Federal Appeals Court Affirms Medicare’s $8.9 Million Overpayment Determination based on Improper Multi-Dosing


Vitreo Retinal Consultants of the Palm Beaches, P.A. (VRC) sued the U.S. Department of Health and Human Resources (HHS) to recover payments it made to Medicare, having previously refunded the payments to Medicare based on Medicare’s notice of overpayment. The Eleventh Circuit affirmed the decision of the U.S. District Court, which upheld the administrative decision supporting Medicare’s overpayment notice.  The ophthalmologist/owner of the VRC was indicted and charged with 46 counts of healthcare fraud, according to a Department of Justice press release.

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VRC treated Medicare patients who suffered from age-related macular degeneration (AMD) and similar retinal diseases with intravitreal injections of Lucentis, a Medicare Part B drug approved by the FDA.   There was no dispute in the case that the drug was medically reasonable and necessary for treatment of AMD.  However, the FDA labeling instructed that the full contents of the 2.0-mg vial be injected into a syringe for purposes of injecting a single 0.5-mg dose of Lucentis into the patient’s eye once a month.  The label clearly stated that “[e]ach vial should only be used for the treatment of a single eye.”  VRC did not follow the labeling instructions; rather, it treated up to three patients from a single vile.

Based on applicable Medicare reimbursement rates, if administered as per the FDA label, a physician would inject 0.5 mg into the patient’s eye, dispose of 1.5 mg, and receive reimbursement in the amount of approximately $2,025, the average total cost of the vial.  VRC would bill Medicare $2,025 for every 0.5-mg dose it administered, however, and be reimbursed $2,025 for every dose.  Since VRC would get up to three doses from a single vial, it was reimbursed up to $6,075 per vial, about three times the allowed reimbursement.

Medicare’s contractor issued a preliminary overpayment determination of $8.9 million.  Reconsideration was denied and the overpayment determination was upheld by and administrative law judge and the Medicare Appeals Council. VRC filed suit, and the US District Court deferred to the agency decision.

In reviewing this Federal appeal, the Eleventh Circuit Court of Appeals considered, among other authority, Center for Medicare and Medicaid Services’ Medicare Benefit Policy Manual, which provides guidance on reimbursement applicable to Medicare Part B coverage.  According to that manual, “[i]n order to meet all the general requirements for coverage under the ‘incident to’ provision . . . the cost of the drug . . . must represent an expense to the physician.” Pub. No. 100-02, Ch. 15, § 50.3.  Further, the Court determined, the manual requires that drugs be “safe and effective,” and drugs are only safe and effective when “used for the indications specified in the labeling.”  The Court also relied heavily on a Local Coverage Determination by the regional Medicare contractor, which said: “Each vial should only be used for treatment of a single eye. If the contralateral eye requires treatment, a new vial should be used.”  Thus, HHS, through its contractor, determined that Medicare would not reimburse for multi-dosing Lcentis.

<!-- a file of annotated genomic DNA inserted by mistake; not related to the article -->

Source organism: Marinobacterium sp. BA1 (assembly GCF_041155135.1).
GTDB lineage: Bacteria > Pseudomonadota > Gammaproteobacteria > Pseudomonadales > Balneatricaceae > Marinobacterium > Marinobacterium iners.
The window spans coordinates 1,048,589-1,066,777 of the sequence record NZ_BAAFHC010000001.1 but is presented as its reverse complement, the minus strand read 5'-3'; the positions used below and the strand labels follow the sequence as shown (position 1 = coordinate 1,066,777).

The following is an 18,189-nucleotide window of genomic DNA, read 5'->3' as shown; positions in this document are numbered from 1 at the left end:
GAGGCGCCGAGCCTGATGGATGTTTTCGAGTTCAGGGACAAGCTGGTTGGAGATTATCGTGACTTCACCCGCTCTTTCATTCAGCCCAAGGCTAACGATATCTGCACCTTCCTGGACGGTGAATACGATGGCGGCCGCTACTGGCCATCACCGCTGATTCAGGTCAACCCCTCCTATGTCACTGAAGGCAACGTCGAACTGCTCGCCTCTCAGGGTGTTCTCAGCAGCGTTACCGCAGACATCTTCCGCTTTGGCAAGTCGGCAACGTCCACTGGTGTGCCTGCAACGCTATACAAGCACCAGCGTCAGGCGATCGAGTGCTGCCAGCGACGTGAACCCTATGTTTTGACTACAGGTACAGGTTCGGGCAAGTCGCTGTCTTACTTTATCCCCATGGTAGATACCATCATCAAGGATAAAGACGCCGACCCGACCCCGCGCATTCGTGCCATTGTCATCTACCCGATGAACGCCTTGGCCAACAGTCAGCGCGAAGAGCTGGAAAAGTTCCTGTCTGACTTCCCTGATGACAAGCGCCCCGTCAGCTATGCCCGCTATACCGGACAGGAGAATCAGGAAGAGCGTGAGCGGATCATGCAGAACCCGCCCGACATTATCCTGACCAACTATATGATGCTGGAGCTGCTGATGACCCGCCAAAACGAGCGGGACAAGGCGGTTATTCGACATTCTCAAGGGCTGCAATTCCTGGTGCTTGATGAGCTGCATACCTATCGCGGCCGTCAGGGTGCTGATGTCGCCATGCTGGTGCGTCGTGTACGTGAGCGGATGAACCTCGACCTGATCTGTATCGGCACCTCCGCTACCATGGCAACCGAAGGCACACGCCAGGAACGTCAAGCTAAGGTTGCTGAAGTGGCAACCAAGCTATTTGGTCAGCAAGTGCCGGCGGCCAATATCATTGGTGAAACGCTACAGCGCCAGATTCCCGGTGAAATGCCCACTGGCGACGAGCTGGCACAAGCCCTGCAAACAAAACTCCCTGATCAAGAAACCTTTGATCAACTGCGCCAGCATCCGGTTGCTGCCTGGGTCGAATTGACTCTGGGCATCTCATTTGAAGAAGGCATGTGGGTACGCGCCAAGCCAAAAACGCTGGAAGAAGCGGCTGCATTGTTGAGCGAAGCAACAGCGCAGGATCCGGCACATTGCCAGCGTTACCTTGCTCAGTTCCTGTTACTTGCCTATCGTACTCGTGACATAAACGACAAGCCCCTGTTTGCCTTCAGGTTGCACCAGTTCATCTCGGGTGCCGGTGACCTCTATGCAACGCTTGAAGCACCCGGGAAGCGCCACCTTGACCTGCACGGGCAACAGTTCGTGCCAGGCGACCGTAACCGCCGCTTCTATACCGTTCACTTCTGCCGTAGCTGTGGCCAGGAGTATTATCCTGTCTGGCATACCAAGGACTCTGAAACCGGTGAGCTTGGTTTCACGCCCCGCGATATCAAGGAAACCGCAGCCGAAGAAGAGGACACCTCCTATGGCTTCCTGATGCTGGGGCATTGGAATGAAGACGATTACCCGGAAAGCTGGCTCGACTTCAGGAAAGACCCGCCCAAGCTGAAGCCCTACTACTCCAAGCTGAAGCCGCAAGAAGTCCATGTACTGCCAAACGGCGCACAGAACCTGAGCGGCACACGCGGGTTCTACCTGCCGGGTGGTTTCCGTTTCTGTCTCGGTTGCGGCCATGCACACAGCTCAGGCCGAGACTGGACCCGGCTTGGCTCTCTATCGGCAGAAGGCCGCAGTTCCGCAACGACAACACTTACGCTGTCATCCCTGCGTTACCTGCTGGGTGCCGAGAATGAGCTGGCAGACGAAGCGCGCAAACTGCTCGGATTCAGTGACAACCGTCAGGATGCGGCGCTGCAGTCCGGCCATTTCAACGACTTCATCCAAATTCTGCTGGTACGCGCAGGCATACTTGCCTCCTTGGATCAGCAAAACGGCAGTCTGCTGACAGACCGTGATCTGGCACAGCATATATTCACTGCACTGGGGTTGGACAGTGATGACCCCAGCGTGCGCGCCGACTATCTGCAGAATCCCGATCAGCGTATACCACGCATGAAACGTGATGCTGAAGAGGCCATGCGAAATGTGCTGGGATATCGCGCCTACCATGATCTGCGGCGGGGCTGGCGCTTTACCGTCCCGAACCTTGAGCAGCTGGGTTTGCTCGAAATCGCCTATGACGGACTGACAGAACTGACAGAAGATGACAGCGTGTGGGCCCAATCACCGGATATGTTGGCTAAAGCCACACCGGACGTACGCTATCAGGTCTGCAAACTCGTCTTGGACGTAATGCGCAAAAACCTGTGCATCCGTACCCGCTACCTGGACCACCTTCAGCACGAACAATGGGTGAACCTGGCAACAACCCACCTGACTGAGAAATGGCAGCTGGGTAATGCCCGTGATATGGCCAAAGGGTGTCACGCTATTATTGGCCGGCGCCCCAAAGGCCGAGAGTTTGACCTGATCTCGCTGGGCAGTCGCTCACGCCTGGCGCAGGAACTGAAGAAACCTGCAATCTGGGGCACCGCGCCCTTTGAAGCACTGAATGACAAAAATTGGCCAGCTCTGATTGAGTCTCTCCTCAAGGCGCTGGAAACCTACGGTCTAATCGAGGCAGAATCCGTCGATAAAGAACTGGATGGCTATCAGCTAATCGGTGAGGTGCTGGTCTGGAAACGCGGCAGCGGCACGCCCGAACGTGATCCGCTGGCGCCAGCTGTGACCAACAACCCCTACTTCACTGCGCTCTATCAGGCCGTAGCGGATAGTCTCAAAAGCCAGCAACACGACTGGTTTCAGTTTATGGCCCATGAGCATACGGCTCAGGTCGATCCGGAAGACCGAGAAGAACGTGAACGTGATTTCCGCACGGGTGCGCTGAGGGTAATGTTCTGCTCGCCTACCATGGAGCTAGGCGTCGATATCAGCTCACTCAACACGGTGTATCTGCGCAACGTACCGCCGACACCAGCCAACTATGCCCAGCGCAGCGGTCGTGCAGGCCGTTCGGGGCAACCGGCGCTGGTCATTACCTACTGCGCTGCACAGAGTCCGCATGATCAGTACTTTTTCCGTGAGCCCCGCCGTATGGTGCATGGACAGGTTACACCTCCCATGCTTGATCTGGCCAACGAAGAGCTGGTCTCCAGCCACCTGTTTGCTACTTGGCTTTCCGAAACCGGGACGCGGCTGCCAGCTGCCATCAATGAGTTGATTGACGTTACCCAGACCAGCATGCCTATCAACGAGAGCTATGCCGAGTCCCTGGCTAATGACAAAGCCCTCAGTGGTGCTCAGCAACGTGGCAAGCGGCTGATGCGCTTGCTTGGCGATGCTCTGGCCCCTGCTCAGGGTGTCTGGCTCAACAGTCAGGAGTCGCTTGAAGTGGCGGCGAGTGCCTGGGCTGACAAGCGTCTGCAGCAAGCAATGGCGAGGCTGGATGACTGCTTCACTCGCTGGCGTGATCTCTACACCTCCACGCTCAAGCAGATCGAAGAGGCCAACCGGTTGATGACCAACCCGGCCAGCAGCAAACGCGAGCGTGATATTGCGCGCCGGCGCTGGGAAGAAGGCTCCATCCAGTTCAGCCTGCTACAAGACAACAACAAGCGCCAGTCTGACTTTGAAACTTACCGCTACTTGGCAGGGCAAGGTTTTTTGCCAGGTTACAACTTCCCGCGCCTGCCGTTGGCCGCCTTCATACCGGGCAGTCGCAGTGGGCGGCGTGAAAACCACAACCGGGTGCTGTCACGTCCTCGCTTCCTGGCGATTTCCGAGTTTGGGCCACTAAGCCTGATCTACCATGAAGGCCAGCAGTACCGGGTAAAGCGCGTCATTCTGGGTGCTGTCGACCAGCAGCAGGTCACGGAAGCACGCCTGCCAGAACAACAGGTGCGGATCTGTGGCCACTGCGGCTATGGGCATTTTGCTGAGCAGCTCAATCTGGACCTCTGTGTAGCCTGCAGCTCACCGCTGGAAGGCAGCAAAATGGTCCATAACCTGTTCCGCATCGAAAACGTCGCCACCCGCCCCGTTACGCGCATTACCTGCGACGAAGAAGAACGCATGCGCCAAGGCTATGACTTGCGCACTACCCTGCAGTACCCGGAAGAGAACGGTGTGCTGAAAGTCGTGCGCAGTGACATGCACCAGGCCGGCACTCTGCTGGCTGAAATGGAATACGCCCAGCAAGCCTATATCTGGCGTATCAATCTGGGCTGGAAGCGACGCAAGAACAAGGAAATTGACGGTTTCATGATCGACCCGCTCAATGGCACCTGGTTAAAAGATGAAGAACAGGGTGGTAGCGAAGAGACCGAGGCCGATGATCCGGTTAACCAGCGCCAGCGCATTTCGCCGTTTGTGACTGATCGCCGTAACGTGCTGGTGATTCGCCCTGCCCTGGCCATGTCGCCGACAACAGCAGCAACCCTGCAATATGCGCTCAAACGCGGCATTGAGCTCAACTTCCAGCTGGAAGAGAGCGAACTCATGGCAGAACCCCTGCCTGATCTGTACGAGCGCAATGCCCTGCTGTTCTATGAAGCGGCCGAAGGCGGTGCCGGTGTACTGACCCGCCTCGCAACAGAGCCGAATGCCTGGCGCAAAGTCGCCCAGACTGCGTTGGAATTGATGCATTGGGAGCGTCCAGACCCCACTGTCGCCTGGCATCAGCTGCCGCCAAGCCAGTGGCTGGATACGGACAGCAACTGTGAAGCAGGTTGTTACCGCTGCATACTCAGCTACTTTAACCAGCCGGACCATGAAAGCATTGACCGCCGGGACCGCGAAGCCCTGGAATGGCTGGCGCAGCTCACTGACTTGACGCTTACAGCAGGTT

The Court rejected arguments by VRC on appeal that Medicare reimbursement is not related to the physician’s expense.  The Court determined: “Nothing in the statute forbids the Secretary from relating Medicare reimbursement to the physician’s expense.  On the contrary, the very concept of ‘reimbursement’ contemplates payment for money that was actually spent.”  The Court found that VRC’s “extraordinary profits arose from using a single-dose-approved vial for three patients, in violation of the FDA-approved instructions.”  The Eleventh Circuit Court of Appeals affirmed the lower court’s decision.

Medicare (and other third-party payer) reimbursement continues to play a vital and evolving role in our healthcare industry, with tremendous financial stakes for most healthcare providers.  Our Atlanta and Augusta-based business and healthcare represents medical practices, healthcare providers and healthcare businesses.  If you have questions about this post, contact us today.

Sources:  Eleventh Circuit Court of Appeals Decision

*Disclaimer: Thoughts shared here do not constitute legal advice.

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